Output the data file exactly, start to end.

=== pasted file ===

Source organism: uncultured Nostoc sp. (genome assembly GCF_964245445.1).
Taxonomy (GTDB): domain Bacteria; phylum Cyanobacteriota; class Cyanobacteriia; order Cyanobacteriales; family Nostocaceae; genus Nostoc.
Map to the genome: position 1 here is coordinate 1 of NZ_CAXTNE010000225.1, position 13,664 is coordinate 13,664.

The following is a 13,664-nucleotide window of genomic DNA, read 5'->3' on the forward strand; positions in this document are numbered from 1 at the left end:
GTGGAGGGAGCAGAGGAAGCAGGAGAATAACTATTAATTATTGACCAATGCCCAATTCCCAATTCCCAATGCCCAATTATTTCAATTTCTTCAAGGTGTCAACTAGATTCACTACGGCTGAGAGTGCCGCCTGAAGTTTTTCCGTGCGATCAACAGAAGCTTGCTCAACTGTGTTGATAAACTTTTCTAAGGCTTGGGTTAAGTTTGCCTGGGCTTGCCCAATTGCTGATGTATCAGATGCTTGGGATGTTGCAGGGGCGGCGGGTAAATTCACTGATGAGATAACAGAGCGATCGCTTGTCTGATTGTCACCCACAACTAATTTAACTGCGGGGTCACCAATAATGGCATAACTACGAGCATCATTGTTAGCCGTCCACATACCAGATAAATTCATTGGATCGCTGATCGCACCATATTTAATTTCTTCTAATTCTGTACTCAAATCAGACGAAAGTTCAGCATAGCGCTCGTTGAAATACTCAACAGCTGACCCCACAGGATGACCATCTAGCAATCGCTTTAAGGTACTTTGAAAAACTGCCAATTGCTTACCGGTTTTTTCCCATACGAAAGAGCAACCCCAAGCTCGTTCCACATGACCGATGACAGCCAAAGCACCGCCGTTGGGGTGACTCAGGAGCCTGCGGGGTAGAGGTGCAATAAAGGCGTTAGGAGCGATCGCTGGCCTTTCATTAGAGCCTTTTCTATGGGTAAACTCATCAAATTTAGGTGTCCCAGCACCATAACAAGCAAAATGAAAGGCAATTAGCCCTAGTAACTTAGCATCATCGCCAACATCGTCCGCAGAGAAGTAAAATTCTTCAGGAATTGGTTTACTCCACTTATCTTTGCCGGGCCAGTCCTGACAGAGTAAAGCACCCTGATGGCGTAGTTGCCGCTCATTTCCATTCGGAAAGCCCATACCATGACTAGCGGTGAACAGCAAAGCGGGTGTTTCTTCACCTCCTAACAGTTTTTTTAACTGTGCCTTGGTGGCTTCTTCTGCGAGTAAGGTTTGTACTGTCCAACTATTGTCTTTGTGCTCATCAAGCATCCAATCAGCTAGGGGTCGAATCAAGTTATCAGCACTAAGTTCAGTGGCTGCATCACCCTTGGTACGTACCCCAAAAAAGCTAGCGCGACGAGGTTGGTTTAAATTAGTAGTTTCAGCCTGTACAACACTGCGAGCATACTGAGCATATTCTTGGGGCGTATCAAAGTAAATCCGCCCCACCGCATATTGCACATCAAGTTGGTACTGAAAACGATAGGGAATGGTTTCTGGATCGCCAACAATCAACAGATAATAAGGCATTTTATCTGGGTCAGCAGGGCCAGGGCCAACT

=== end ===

Source organism: uncultured Nostoc sp. (genome assembly GCF_964245445.1).
Taxonomy (GTDB): domain Bacteria; phylum Cyanobacteriota; class Cyanobacteriia; order Cyanobacteriales; family Nostocaceae; genus Nostoc.
Map to the genome: position 1 here is coordinate 1 of NZ_CAXTNE010000225.1, position 13,664 is coordinate 13,664.

The following is a 13,664-nucleotide window of genomic DNA, read 5'->3' on the forward strand; positions in this document are numbered from 1 at the left end:
GTGGAGGGAGCAGAGGAAGCAGGAGAATAACTATTAATTATTGACCAATGCCCAATTCCCAATTCCCAATGCCCAATTATTTCAATTTCTTCAAGGTGTCAACTAGATTCACTACGGCTGAGAGTGCCGCCTGAAGTTTTTCCGTGCGATCAACAGAAGCTTGCTCAACTGTGTTGATAAACTTTTCTAAGGCTTGGGTTAAGTTTGCCTGGGCTTGCCCAATTGCTGATGTATCAGATGCTTGGGATGTTGCAGGGGCGGCGGGTAAATTCACTGATGAGATAACAGAGCGATCGCTTGTCTGATTGTCACCCACAACTAATTTAACTGCGGGGTCACCAATAATGGCATAACTACGAGCATCATTGTTAGCCGTCCACATACCAGATAAATTCATTGGATCGCTGATCGCACCATATTTAATTTCTTCTAATTCTGTACTCAAATCAGACGAAAGTTCAGCATAGCGCTCGTTGAAATACTCAACAGCTGACCCCACAGGATGACCATCTAGCAATCGCTTTAAGGTACTTTGAAAAACTGCCAATTGCTTACCGGTTTTTTCCCATACGAAAGAGCAACCCCAAGCTCGTTCCACATGACCGATGACAGCCAAAGCACCGCCGTTGGGGTGACTCAGGAGCCTGCGGGGTAGAGGTGCAATAAAGGCGTTAGGAGCGATCGCTGGCCTTTCATTAGAGCCTTTTCTATGGGTAAACTCATCAAATTTAGGTGTCCCAGCACCATAACAAGCAAAATGAAAGGCAATTAGCCCTAGTAACTTAGCATCATCGCCAACATCGTCCGCAGAGAAGTAAAATTCTTCAGGAATTGGTTTACTCCACTTATCTTTGCCGGGCCAGTCCTGACAGAGTAAAGCACCCTGATGGCGTAGTTGCCGCTCATTTCCATTCGGAAAGCCCATACCATGACTAGCGGTGAACAGCAAAGCGGGTGTTTCTTCACCTCCTAACAGTTTTTTTAACTGTGCCTTGGTGGCTTCTTCTGCGAGTAAGGTTTGTACTGTCCAACTATTGTCTTTGTGCTCATCAAGCATCCAATCAGCTAGGGGTCGAATCAAGTTATCAGCACTAAGTTCAGTGGCTGCATCACCCTTGGTACGTACCCCAAAAAAGCTAGCGCGACGAGGTTGGTTTAAATTAGTAGTTTCAGCCTGTACAACACTGCGAGCATACTGAGCATATTCTTGGGGCGTATCAAAGTAAATCCGCCCCACCGCATATTGCACATCAAGTTGGTACTGAAAACGATAGGGAATGGTTTCTGGATCGCCAACAATCAACAGATAATAAGGCATTTTATCTGGGTCAGCAGGGCCAGGGCCAACT